First programme in Compliance
Our post-doctoral Executive Master's programme in Compliance and Integrity Management (previously Master in Corporate Compliance) was founded by Prof. Jean Frijns as the first programme in the field of Compliance in Europe. Regulators, companies from various sectors, academic experts and alumni all contribute to maintaining a challenging and up-to-date programme.
The programme lasts for 21 months and starts in late August / early September.
Frequency and location of lectures
Lectures are generally held almost every week, from 15:00 to 21:00 (with the exception of school holiday periods). The lectures are held at VU Amsterdam.
It is possible to be awarded PE points for following this programme. This falls under VU Amsterdam's Executive Education Programme.
Structure of the programme: four blocks (semesters)
The programme is made up of four blocks. Blocks 1 to 3 each comprise an average of ten to twelve lectures days. There is also a significant amount of independent study which you will be expected to complete, averaging 8 hours per week. The total study load is around 1.000 hours (35 ECTS).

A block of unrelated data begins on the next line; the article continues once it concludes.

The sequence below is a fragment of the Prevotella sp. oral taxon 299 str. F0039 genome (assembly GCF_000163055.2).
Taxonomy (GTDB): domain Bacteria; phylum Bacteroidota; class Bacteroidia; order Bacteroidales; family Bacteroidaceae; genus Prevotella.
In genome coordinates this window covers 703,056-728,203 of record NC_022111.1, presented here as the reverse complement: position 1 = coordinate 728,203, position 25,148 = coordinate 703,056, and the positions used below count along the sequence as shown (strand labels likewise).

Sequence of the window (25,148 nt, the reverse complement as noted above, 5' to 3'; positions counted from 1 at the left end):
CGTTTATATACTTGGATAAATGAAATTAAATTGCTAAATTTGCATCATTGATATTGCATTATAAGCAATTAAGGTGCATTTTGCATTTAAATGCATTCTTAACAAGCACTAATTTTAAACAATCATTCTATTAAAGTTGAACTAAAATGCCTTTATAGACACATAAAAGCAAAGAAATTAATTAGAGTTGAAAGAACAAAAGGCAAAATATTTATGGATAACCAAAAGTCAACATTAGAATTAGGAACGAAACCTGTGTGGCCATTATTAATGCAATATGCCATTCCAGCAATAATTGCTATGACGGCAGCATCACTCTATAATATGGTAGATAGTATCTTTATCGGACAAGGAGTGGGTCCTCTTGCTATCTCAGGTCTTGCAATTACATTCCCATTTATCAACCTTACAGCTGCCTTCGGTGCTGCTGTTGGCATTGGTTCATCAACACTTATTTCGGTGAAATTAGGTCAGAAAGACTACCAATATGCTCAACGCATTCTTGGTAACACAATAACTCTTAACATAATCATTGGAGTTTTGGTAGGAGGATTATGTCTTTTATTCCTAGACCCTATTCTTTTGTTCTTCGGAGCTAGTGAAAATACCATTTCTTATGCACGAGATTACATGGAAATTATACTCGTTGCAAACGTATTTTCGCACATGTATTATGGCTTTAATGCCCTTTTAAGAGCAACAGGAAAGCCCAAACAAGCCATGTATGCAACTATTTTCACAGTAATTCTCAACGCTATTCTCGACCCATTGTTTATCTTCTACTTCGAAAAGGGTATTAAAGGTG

First three blocks
The first three blocks are all concluded with a written exam, one after each block. In addition to these exams, you will also work regularly on case studies during the first three blocks - sometimes in groups or sub groups - which you will give presentations on. To complete the programme, it is necessary to pass the exams and examined components.
Fourth block: final thesis
In the fourth block, the emphasis is on writing your final thesis. In order to guide you through this process, you will attend a number of thesis seminars. These will alternate with topical lectures, in which recent developments in the professional world of compliance and integrity will be discussed.
Diploma: Executive Master of Compliance
Once you have completed all the examined components of the programme, you will receive the academic degree of Executive Master of Compliance (EMoC). This title is, incidentally, not equivalent to an MSc or MA.
Content of the four blocks
Block 1: People & Human behaviour
In this first semester, students learn to recognize compliance and integrity risks, including conflicts of interest, competition and fraud, and to understand the essence of those risks.
Culture and behaviour can, in itself, form a breeding ground for compliance and integrity risks, enabling issues to emerge and escalate. We use management theories to analyse how a compliance and integrity-oriented organizational culture can be created and how compliance can be 'sold' within the organization. Students gain insight into identifying issues in organizational culture and behaviour and possible forms of intervention.
Block 2: Organizations & Risk Management
In the second semester, students attend lectures in the field of basic risk management (including the COSO ERM Integrated Framework), corporate governance (including governance codes), designing an organization on the basis of management frameworks and typologies (e.g. Tol model and Levers of Control), monitoring, reporting and auditing (on the basis of control by external and internal auditors).